With the announcement of elections, politics has taken center stage in the State. It is race against time for the political parties – both ruling as well as Opposition – and the leaders have got down to brass tacks straightaway, but with care. No sirens, no cavalcade. It’s all getting simpler.
Living to the adage that prevention is better than cure, the leaders conscious of the sword of ‘model code of conduct’ hanging over their heads, have started practising Spartan way of life. Chief Minister Nitish Kumar has been first off the block, stripping himself of the paraphernalia and getting out of his official car. He now prefers a Scorpio to his official Ambassador car to attend party related engagements.
Though he is still the Chief Minister, Kumar does not want to give any chance to anyone to point finger at him.
Deputy Chief Minister Sushil Kumar Modi is keeping pace with his superior though.
Modi has actually hired a taxi for his party-related activities, which have picked up momentum. “I have given leave to my driver. Though I have the official cars, I don’t use them anymore. I don’t have problem in moving in a taxi,” he told HT.
The usual piles of files on the tables of the two leaders are also no more to be seen.
A few days ago, the Chief Minister had sounded Chief Secretary Anup Mukherjee, that the files should be dealt with at his own level in view of his pre-occupation with the election work. Earlier also, Kumar had said that he would devote four-and-half years of his tenure to development work and the last six months to politics. Now, with barely one-and-a half-month left for polls, the changed stance is very much on expected lines.
Instead of presiding over their officers at official meetings, the two leaders have been spending greater part of their time in the midst of party workers. The key issue of ticket distribution is yet to be sorted out in most parties, though the prospective candidates have started camping in Patna to stake their claims.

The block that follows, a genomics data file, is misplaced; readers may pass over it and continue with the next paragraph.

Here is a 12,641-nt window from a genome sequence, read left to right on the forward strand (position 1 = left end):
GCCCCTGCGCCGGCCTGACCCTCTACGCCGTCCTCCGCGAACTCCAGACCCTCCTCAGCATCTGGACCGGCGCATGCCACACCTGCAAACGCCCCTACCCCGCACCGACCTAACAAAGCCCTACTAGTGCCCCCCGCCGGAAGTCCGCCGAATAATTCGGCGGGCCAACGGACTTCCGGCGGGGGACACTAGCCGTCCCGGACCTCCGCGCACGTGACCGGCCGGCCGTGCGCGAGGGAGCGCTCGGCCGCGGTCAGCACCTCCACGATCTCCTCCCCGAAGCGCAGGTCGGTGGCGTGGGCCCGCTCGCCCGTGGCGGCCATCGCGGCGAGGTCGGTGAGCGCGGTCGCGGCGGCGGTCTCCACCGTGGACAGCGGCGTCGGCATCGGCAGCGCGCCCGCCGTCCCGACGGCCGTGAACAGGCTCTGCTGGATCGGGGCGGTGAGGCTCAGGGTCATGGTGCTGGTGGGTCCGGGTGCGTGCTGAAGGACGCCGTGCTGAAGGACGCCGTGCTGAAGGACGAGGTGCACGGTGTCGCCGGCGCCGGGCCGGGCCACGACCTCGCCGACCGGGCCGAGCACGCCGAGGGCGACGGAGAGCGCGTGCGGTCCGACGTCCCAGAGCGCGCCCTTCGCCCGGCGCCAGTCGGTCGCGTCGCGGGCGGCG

RJD chief Lalu Prasad has also brought about changes in his itinerary. He has started visiting the party office to meet the ticket-seekers, contrary to earlier days when he visited the office on important occasions only. According to sources, he would now visit the office daily.
That will also help him avoid the crowd at his official residence, 10, Circular Road. On Tuesday, he not only met the ticket-seekers, but also gave them advice on how to go about the “do-or-die” battle, that lies ahead. “This time, work with all your might,” he told party workers.
Lalu interviewed prospective candidates, who queued up at the party office, in his characteristic style. He gave some a plot to deliver a speech, asked others to say why should people vote for them. Lalu also threw brainteasers at some. “What will you do if there is disturbance in the gathering? What will your reaction be if people disrupt your speech and start raising anti-slogans?” he went on.
One moment he had a word of advice for the ticket-seekers, while the next moment he virtually took their class. “Now model code is in force. Don’t crowd at my residence. There is no final decision on tickets yet; but it does not means it is up for grabs,” he said.
If he was not happy with speech, he did not waste time expressing his annoyance. “You will be given some other responsibility,” he told one.